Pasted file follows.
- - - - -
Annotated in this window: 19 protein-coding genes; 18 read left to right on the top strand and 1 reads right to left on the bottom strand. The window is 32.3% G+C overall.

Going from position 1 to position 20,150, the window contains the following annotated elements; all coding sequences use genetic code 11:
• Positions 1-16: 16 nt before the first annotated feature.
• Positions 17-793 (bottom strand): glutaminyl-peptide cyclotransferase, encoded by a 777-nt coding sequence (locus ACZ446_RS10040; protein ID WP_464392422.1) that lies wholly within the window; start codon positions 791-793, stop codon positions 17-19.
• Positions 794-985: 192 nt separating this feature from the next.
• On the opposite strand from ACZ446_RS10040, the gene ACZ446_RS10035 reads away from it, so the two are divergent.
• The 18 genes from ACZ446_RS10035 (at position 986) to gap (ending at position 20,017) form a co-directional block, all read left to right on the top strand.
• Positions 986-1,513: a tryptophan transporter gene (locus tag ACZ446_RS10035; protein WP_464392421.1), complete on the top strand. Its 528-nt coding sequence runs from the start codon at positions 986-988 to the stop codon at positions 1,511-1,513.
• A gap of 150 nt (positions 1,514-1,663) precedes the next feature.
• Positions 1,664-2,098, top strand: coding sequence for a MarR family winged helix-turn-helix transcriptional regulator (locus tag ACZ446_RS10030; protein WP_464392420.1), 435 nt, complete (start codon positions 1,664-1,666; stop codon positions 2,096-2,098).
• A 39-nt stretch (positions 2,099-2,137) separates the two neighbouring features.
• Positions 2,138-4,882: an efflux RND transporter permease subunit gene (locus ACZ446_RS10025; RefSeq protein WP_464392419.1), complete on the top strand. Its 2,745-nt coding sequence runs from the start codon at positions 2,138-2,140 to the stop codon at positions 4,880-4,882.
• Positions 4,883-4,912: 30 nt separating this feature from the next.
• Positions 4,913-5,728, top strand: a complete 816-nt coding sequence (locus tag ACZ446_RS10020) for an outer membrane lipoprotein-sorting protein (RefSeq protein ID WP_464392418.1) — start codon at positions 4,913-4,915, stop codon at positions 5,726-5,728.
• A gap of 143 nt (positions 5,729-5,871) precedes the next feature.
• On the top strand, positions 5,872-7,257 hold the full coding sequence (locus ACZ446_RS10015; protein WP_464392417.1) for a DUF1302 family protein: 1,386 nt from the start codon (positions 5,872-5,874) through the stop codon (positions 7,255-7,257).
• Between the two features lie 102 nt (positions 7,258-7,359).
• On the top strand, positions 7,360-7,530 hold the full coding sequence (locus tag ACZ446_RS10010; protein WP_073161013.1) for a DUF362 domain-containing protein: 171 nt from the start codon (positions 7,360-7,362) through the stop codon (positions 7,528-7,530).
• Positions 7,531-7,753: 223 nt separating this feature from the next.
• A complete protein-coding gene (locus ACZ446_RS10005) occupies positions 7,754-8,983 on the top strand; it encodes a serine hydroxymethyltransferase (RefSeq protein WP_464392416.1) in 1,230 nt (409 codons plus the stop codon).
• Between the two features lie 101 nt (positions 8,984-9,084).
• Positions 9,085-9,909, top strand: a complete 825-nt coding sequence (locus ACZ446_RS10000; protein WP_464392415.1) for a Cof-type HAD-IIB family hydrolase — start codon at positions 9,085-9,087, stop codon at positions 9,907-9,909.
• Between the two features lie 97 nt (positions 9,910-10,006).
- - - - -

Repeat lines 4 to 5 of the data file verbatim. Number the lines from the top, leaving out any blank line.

• Positions 17-793 (bottom strand): glutaminyl-peptide cyclotransferase, encoded by a 777-nt coding sequence (locus ACZ446_RS10040; protein ID WP_464392422.1) that lies wholly within the window; start codon positions 791-793, stop codon positions 17-19.
• Positions 794-985: 192 nt separating this feature from the next.